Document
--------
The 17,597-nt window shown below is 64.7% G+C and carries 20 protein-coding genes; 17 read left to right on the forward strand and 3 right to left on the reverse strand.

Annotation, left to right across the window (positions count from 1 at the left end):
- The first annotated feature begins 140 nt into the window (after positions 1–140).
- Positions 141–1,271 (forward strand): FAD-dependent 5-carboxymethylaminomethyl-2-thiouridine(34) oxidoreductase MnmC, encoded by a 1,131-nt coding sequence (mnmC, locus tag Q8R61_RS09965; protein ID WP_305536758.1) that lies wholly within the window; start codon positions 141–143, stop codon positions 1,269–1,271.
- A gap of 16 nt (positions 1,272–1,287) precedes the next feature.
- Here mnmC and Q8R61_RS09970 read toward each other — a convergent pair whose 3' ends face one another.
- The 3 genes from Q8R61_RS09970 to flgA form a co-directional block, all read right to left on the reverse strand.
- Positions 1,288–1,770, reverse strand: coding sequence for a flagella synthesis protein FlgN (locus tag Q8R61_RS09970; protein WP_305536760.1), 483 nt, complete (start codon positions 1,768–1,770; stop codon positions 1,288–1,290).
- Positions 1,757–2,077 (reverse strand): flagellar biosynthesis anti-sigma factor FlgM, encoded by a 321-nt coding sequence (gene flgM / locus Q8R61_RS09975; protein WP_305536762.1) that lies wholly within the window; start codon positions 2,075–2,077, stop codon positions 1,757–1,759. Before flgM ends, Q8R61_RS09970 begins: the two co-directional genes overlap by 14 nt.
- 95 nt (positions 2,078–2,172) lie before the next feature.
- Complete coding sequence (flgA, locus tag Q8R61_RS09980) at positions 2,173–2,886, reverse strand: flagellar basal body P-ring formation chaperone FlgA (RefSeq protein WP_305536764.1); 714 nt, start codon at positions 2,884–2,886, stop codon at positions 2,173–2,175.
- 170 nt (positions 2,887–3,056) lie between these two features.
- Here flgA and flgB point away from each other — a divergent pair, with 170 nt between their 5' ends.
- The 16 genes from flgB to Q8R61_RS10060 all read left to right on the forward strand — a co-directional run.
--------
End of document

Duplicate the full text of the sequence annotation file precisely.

The 17,597-nt window shown below is 64.7% G+C and carries 20 protein-coding genes; 17 read left to right on the forward strand and 3 right to left on the reverse strand.

Annotation, left to right across the window (positions count from 1 at the left end):
- The first annotated feature begins 140 nt into the window (after positions 1–140).
- Positions 141–1,271 (forward strand): FAD-dependent 5-carboxymethylaminomethyl-2-thiouridine(34) oxidoreductase MnmC, encoded by a 1,131-nt coding sequence (mnmC, locus tag Q8R61_RS09965; protein ID WP_305536758.1) that lies wholly within the window; start codon positions 141–143, stop codon positions 1,269–1,271.
- A gap of 16 nt (positions 1,272–1,287) precedes the next feature.
- Here mnmC and Q8R61_RS09970 read toward each other — a convergent pair whose 3' ends face one another.
- The 3 genes from Q8R61_RS09970 to flgA form a co-directional block, all read right to left on the reverse strand.
- Positions 1,288–1,770, reverse strand: coding sequence for a flagella synthesis protein FlgN (locus tag Q8R61_RS09970; protein WP_305536760.1), 483 nt, complete (start codon positions 1,768–1,770; stop codon positions 1,288–1,290).
- Positions 1,757–2,077 (reverse strand): flagellar biosynthesis anti-sigma factor FlgM, encoded by a 321-nt coding sequence (gene flgM / locus Q8R61_RS09975; protein WP_305536762.1) that lies wholly within the window; start codon positions 2,075–2,077, stop codon positions 1,757–1,759. Before flgM ends, Q8R61_RS09970 begins: the two co-directional genes overlap by 14 nt.
- 95 nt (positions 2,078–2,172) lie before the next feature.
- Complete coding sequence (flgA, locus tag Q8R61_RS09980) at positions 2,173–2,886, reverse strand: flagellar basal body P-ring formation chaperone FlgA (RefSeq protein WP_305536764.1); 714 nt, start codon at positions 2,884–2,886, stop codon at positions 2,173–2,175.
- 170 nt (positions 2,887–3,056) lie between these two features.
- Here flgA and flgB point away from each other — a divergent pair, with 170 nt between their 5' ends.
- The 16 genes from flgB to Q8R61_RS10060 all read left to right on the forward strand — a co-directional run.